|Interest rates on deposits above 12 months are currently one percentage higher than the deposits for other terms. — VNA/VNS Photo
HA NOI (VNS) — Some mid-sized commercial joint stock banks recently raised interest rates on short-term dong deposits amid rising credit demands.
HDBank has increased its rates by 0.3 percentage to 5 per cent per year on one-month deposits, 5.7 per cent on terms between six and 11 months, and 6.5 per cent on deposits above 12 months.
DongA Bank pushed its interest rates by 0.1-0.3 percentage, while deposit rates at Eximbank were revised by 0.2-0.4 percentage.
The rise came a few weeks after some large lenders such as Agribank and ACB announced increases in their interest rates on long-term dong deposits to improve liquidity amid the pressure of a stronger US dollar.
Interest rates on deposits above 12 months are currently one percentage higher than the deposits for other terms.
Attempting to lure depositors, private commercial joint stock banks are currently offering interest rates of roughly 0.8 per cent higher than that by State-owned commercial joint stock banks.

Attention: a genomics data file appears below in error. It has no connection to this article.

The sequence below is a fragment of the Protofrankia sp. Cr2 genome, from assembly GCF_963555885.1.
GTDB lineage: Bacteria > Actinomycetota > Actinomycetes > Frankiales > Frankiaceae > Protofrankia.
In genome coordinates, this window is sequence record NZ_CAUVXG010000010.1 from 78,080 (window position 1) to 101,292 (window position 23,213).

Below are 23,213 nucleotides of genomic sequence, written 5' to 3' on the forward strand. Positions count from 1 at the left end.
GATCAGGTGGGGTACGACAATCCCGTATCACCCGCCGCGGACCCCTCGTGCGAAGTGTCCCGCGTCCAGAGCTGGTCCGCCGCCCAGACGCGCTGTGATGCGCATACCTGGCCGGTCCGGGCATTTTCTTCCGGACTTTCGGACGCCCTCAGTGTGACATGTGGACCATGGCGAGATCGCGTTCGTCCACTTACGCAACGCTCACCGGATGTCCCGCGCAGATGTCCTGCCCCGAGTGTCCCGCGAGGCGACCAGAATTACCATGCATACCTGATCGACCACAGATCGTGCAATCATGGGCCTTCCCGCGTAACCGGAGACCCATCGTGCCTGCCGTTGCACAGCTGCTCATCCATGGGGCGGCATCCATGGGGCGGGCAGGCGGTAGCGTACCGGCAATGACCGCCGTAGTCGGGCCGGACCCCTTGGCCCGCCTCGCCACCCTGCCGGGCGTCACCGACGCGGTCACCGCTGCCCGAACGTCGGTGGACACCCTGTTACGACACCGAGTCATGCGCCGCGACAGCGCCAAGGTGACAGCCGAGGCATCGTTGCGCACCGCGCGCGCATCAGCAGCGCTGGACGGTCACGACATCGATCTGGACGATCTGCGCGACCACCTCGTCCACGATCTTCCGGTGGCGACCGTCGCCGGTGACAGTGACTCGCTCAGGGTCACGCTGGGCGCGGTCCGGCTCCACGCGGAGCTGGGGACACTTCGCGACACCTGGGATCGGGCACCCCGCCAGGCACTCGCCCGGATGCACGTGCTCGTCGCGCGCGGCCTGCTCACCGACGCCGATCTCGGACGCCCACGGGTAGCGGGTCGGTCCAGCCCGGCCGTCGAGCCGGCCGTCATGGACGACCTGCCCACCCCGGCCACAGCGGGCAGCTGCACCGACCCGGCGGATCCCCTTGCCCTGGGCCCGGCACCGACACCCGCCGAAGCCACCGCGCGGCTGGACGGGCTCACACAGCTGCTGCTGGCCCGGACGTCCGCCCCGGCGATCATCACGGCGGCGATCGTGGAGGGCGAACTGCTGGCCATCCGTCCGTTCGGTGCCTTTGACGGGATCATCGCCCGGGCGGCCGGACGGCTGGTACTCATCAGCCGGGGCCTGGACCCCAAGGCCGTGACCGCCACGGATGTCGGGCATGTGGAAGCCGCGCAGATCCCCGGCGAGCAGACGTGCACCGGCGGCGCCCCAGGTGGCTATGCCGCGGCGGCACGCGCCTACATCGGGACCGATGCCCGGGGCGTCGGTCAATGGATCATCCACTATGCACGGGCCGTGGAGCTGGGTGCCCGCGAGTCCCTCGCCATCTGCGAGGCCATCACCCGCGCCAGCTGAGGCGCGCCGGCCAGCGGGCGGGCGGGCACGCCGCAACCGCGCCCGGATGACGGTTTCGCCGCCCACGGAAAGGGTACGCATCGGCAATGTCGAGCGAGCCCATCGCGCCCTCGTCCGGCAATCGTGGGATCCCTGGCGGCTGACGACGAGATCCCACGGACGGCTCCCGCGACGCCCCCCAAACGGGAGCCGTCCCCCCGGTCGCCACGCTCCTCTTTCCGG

According to Tuoi tre (Youth) newspaper, Truong Van Phuoc, vice chairman of the National Financial Supervision Commission (NFSC), noted that banks had raised interest rates to improve liquidity and it was a normal practice and not a basis for them to hike lending rates accordingly.
Financial expert Nguyen Tri Hieu observed that although inflation remained stable, with CPI in May rising 0.16 per cent over the previous month and up 0.95 per cent year-on-year, a stronger US dollar recently affected capital mobilisation as some people withdrew their dong savings to buy the dollar; hence, banks had to raise dong deposit rates to attract capital.
The NFSC last month said that deposit rates were under pressure and set to rise as the growth rate of deposits had been lower than that of credit.
The total deposits rose 0.98 per cent in the first quarter, while the total outstanding loans increased 1.7 per cent, in which outstanding loans in dong climbed 2.4 per cent and outstanding loans in foreign currencies dropped 0.9 per cent, NFSC said.
As a result, the loan-to-deposit ratio rose to 84 per cent from 83 per cent in December 2014, of which LDR in foreign currencies climbed to 87 per cent from 83.4 per cent at the end of 2014, the NFSC reported.
Experts said that the deposit interest rate rise was a positive signal as it showed that capital demands were recovering.
According to statistics from the State Bank of Viet Nam, credit growth in the first five months this year rose 4.8 per cent, much higher than the 2.3 per cent hike in the same period last year. — VNS